Mayo Clinic revises pediatric CT practice management guidelines
The number of CT scans performed on children younger than 14 tripled between 1996 and 2005, then slowly began to decline amid growing concerns about the long-term effects of ionizing radiation on the increasing population of young patients.
Children are more radiosensitive than adults are, and their longer life expectancy provides more opportunity for radiation-associated problems to develop. They are also more likely to experience cumulative radiation damage because the dose of additional radiation from each future X-ray study adds up.
A 2012 British study published in The Lancet found that the amount of radiation absorbed from two or three head CTs might triple the risk of brain tumors and the same dose applied to bone marrow could triple the risk of leukemia, the most common cancer in children and teens.
The challenge in emergency medicine is to balance the lifetime risk of cancer in scanned children — an estimated 5,000 cancers a year — against the detection of significant brain injury. In 2011, the Mayo Clinic Trauma Center in Rochester, Minn., a Level I adult and pediatric trauma center that is verified by the American College of Surgeons and designated by the commissioner of the Minnesota Department of Health, implemented practice management guidelines (PMGs) to help guide such decisions.
The guidelines advise against scanning children who have no signs or symptoms of brain injury and recommend either observation or imaging for those who have only one of several risk factors, such as severe headache or a history of vomiting or loss of consciousness.
In moderate-risk cases, the choice between observation and imaging depends on a number of clinical and social factors, including physician comfort level, worsening symptoms since presentation and parental preference.
After implementation of the guidelines, researchers studied head imaging rates at Mayo Clinic, using 2010 statistics as a control. Although all the data aren't yet available, James L. Homme, M.D., assistant professor of emergency medicine and pediatrics at Mayo Clinic in Minnesota, says the results to date are surprising.
"We saw no decrease in pediatric imaging between 2010 and 2011," he says. "We were pleased to see that imaging rates at Mayo Clinic in Rochester are much lower than the national average, but they aren't as low as we'd like them to be. There is definitely more that can be done."
To that end, Dr. Homme and colleagues are revising the 2011 PMGs to reflect another study finding: No intermediate-risk children had a clinically significant brain injury on CT. He explains, "The original guidelines recommend observation or scanning in kids with a single factor. The revised version will recommend against CT imaging for those children."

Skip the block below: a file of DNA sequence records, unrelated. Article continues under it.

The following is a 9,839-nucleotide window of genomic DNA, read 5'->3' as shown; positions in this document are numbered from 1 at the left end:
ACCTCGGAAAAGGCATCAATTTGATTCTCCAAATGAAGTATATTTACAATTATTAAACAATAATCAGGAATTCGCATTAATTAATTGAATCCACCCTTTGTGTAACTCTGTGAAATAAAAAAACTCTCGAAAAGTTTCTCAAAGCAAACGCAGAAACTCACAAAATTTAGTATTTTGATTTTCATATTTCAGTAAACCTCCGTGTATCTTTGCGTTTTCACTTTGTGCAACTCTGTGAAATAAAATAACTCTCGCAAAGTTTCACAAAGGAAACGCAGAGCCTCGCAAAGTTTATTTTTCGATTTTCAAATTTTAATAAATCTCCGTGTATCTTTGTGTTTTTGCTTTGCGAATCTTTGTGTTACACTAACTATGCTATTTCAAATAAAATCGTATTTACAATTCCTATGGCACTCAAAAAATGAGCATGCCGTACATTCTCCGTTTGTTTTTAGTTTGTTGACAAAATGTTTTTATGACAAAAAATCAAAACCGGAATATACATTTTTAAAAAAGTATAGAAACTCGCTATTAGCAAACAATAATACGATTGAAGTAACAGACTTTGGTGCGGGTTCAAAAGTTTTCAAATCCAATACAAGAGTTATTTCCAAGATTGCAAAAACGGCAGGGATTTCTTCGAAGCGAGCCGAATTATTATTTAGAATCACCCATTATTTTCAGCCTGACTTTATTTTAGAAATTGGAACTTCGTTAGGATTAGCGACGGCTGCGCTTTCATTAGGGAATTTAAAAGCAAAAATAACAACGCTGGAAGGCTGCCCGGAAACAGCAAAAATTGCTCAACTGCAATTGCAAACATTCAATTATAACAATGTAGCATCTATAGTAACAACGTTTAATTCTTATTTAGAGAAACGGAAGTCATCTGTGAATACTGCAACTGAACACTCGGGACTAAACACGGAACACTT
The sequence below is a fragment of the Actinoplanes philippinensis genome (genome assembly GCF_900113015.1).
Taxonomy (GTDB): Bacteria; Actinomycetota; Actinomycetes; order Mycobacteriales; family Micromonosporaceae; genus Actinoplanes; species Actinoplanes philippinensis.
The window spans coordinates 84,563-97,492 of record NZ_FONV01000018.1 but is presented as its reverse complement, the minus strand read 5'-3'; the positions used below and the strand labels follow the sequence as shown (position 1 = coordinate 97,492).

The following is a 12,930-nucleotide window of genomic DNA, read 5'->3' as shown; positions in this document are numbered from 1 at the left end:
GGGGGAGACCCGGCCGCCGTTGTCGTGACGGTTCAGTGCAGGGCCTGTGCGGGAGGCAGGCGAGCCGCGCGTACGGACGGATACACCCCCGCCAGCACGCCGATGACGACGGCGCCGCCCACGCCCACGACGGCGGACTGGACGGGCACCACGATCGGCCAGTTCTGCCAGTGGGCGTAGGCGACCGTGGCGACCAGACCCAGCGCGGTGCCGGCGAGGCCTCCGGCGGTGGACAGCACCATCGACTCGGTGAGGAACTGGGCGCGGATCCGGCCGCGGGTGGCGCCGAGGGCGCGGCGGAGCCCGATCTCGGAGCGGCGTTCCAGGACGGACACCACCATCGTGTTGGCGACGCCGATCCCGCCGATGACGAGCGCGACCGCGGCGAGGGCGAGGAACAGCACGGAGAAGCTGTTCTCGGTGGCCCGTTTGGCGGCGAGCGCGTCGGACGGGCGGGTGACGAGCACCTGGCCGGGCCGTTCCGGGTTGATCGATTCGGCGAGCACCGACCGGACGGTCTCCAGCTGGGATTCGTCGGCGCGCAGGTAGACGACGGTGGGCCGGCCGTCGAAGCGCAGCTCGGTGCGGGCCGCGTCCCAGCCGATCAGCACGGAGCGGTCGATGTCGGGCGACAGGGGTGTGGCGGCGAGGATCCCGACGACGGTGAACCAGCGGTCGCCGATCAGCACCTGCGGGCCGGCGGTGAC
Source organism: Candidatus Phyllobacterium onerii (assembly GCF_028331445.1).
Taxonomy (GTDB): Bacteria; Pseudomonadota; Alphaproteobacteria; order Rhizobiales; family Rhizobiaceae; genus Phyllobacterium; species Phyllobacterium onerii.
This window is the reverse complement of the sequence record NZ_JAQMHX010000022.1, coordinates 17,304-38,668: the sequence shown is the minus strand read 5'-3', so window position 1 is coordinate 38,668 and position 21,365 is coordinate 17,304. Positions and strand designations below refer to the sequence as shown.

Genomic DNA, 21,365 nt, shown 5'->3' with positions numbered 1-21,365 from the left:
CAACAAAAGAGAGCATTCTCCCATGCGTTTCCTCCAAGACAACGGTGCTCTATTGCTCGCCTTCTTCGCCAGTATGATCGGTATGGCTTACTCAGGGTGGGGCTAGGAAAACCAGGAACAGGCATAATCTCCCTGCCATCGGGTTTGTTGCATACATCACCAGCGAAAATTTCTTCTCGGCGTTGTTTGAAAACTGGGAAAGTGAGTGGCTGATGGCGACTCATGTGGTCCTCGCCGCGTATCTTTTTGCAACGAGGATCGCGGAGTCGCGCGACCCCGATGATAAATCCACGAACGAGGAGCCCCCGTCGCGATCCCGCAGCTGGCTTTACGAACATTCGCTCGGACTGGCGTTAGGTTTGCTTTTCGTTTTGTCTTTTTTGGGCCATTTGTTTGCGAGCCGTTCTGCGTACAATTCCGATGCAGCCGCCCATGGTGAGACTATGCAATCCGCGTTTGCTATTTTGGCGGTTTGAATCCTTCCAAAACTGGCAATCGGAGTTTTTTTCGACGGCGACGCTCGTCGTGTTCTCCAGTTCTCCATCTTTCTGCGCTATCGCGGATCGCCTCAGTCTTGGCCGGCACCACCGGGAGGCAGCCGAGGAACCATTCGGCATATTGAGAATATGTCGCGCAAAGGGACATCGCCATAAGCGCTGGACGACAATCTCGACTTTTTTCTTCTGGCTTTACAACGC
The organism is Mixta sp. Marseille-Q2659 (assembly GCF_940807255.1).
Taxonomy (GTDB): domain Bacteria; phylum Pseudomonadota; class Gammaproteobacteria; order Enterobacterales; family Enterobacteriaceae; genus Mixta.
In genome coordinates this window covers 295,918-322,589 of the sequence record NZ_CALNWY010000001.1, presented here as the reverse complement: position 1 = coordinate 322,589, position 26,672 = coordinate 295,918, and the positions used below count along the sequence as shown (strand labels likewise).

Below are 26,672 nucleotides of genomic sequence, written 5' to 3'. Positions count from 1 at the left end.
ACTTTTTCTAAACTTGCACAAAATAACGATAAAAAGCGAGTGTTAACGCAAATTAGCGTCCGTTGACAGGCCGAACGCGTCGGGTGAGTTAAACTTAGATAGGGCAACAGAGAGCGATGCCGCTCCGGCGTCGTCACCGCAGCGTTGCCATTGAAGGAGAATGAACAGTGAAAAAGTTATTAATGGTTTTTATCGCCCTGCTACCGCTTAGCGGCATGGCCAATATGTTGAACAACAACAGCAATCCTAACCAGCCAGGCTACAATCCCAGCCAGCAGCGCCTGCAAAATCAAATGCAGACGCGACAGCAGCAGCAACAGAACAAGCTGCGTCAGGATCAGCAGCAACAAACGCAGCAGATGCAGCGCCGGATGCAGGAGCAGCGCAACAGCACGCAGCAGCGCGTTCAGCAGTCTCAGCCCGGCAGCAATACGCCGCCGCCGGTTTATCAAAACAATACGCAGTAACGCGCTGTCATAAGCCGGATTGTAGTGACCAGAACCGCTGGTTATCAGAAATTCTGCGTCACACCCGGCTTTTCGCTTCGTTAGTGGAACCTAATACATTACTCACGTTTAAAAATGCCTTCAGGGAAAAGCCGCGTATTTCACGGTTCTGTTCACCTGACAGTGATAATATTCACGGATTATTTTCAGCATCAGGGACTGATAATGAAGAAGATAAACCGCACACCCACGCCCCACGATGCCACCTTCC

For patients with two risk factors, a period of observation in the ED or at home will be recommended, depending on symptoms and time of injury. "If the injury took place eight hours ago, accompanied by vomiting and headache which have now improved, the child may just need active observation at home, not in the ED," Dr. Homme says. "That will all be spelled out in the new guidelines."
Only 4 percent of children at highest risk were found to have a clinically significant injury, and Dr. Homme says that category will likely be modified, too, although high-risk variables, such as a low Glasgow Coma Scale (GCS) score and signs of basilar skull fracture, are not equally weighted.
Clinical decision aid
Studying the care of injured children and modifying treatment based on data and outcomes is one of the hallmarks of the Mayo Clinic Trauma Centers. To help providers and parents make educated choices about scanning versus observation in intermediate-risk children, Mayo has developed a clinical decision aid that is currently being studied in a multicenter clinical trial.
"We want to help parents and providers to understand a child's true risk," Dr. Homme notes. "A child's overall risk for a clinically important traumatic brain injury is very low. But if the child is getting on a plane the next day to fly to a remote area where there is little access to medical care, imaging might make sense. That's an unlikely scenario, but it's one of the variables that make decision-making tricky. The right choice for most kids in the intermediate category is observation, but there is always potentially some other variable that comes into play."
For more information
Pearce M, et al. Radiation exposure from CT scans in childhood and subsequent risk of leukaemia and brain tumours: A retrospective cohort study. The Lancet. 2012;380:499.